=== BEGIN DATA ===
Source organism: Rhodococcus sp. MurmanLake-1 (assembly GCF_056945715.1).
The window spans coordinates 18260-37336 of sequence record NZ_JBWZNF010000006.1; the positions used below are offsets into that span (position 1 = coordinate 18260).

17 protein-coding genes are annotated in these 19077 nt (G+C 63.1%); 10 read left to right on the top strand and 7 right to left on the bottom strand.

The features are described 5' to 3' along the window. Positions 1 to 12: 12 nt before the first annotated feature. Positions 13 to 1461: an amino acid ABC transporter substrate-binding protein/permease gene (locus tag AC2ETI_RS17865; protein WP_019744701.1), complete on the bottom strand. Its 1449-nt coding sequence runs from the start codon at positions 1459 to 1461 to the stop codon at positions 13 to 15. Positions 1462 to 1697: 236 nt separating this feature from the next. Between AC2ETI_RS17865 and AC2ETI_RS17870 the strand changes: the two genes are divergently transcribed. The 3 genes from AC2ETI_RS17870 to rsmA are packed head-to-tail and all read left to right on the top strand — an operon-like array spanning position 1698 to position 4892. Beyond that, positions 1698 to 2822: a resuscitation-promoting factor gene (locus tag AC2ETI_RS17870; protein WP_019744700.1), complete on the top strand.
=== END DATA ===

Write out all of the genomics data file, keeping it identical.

Source organism: Rhodococcus sp. MurmanLake-1 (assembly GCF_056945715.1).
The window spans coordinates 18260-37336 of sequence record NZ_JBWZNF010000006.1; the positions used below are offsets into that span (position 1 = coordinate 18260).

17 protein-coding genes are annotated in these 19077 nt (G+C 63.1%); 10 read left to right on the top strand and 7 right to left on the bottom strand.

The features are described 5' to 3' along the window. Positions 1 to 12: 12 nt before the first annotated feature. Positions 13 to 1461: an amino acid ABC transporter substrate-binding protein/permease gene (locus tag AC2ETI_RS17865; protein WP_019744701.1), complete on the bottom strand. Its 1449-nt coding sequence runs from the start codon at positions 1459 to 1461 to the stop codon at positions 13 to 15. Positions 1462 to 1697: 236 nt separating this feature from the next. Between AC2ETI_RS17865 and AC2ETI_RS17870 the strand changes: the two genes are divergently transcribed. The 3 genes from AC2ETI_RS17870 to rsmA are packed head-to-tail and all read left to right on the top strand — an operon-like array spanning position 1698 to position 4892. Beyond that, positions 1698 to 2822: a resuscitation-promoting factor gene (locus tag AC2ETI_RS17870; protein WP_019744700.1), complete on the top strand.